Good Booty

Aug 15, 2017

Here’s a game: Complete this lyric …

A-wop-bop-alu-bop-a-wop-bam-boom

Tutti Frutti, ______

“Aw rooty” is on the record of Little Richard’s seminal hit, but the original rhyme was “good booty.” And that’s where NPR music critic Ann Powers gets the title of her new book.

Copyright 2017 NPR. To see more, visit http://www.npr.org/.

ROBERT SIEGEL, HOST:

In the event of a zombie attack, author Max Brooks will be ready. His books The Zombie Survival Guide and World War Z are fictional manifestations of his own fears and anxieties — and his impulse to overcome them by preparing for the worst.

"The notion of learning how to survive when the old world rules no longer apply ... pretty much sums up everything I write about," Brooks says.

Kamila Shamsie's Home Fire opens with a scene that will likely be familiar to any Muslim who lives in, or has traveled to, the West. Isma Pasha waits in a British airport while security officers check her luggage, go through the browser history on her laptop, and demand "to know her thoughts on Shias, homosexuals, the Queen, democracy, The Great British Bake Off, the invasion of Iraq, Israel, suicide bombers, dating websites."

The thing that makes actor Bruce Campbell a cult favorite has less to do with his output (which includes such cheeseball epics as Bubba Ho-Tep and Man with the Screaming Brain) and more to do with his input – that is, the quality he can be counted upon to bring to even the schlockiest table: It's an artisanal cocktail of Dad-joke corniness, jockish swagger, withering derision and a willingness – nay, a palpable need – to come off looking like a jerk.

Back when Amazon first introduced the Kindle, and e-books were all the rage, a lot of people thought printed books and the stores that sell them were going the way of dinosaurs. But a decade later, print is outselling digital, and many independent bookstores are thriving. Even Amazon is opening brick-and-mortar stores (seven so far).

Growing up in southwestern Virginia in recent decades, poet Molly McCully Brown often passed by a state institution in Amherst County that was once known as the "Virginia State Colony for Epileptics and Feebleminded."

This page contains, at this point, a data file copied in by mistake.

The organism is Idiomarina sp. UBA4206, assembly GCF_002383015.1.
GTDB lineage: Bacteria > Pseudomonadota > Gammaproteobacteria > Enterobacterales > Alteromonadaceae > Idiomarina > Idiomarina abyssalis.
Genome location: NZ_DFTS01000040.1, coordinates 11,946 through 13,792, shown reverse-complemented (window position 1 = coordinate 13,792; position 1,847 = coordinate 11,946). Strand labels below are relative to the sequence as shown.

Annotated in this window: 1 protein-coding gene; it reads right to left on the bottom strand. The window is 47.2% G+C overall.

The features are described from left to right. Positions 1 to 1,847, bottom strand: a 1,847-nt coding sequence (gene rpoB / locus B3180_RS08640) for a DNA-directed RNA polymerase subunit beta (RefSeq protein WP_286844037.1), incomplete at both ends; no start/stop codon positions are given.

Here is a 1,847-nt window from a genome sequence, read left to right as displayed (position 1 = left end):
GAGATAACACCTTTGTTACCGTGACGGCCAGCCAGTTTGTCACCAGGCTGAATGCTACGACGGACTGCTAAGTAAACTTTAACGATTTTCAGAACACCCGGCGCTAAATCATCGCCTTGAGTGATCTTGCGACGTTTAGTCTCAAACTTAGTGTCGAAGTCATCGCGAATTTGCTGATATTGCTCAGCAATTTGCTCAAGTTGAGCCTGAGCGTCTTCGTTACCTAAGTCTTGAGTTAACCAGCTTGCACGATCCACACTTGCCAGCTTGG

A few years ago, my daughter requested that her nightly lullaby be replaced with a bedtime story.

I was happy to comply, and promptly invented stories full of imaginary creatures in elaborate plots intended to convey some important lesson about patience or hard work or being kind to others.

Martha Anne Toll is the Executive Director of the Butler Family Fund; her writing is at www.marthaannetoll.com.

Copyright 2017 NPR. To see more, visit http://www.npr.org/.

SCOTT SIMON, HOST:

Great scandals often begin in passion or ambition. But how do you explain France's l'affaire Bettencourt?

Liliane Bettencourt, one of the richest women in the world, is now locked off from the world by Alzheimer's disease. She is heir to the L'Oreal cosmetics fortune of nearly $40 billion. Why would she have given perhaps as much as a billion dollars in cash, real estate, and art to François-Marie Banier, an artist and photographer who is a quarter of a century younger and openly gay? Was it extravagant support for a friend — or the cruel swindle of a senior citizen?

Nina Martyris is a literature-focused freelancer. Her writing has appeared on The New Yorker's website, The Paris Review Daily, The Guardian, NPR and elsewhere.

Liliane Bettencourt, the beautiful heiress to the L'Oréal cosmetics empire and richest woman in the world, had everything. But she was also bored stiff. Enter François-Marie Banier, a handsome, talented, brazen, witty, gay novelist and photographer, an aesthete known to have a way with older women.

Radio Diaries: Home to the Highlands

Aug 11, 2017

As soon as I got off the plane in Glasgow, Scotland, I felt at home—although I’d never been there.  The ruddy, angular faces and thick accents seemed familiar somehow.

Half Scottish on my mother’s side, I yearned to know this place my grandfather had left and longed for.  So when I finished college, I accepted an invitation to visit my friend, Betty, who was spending the summer in the highlands.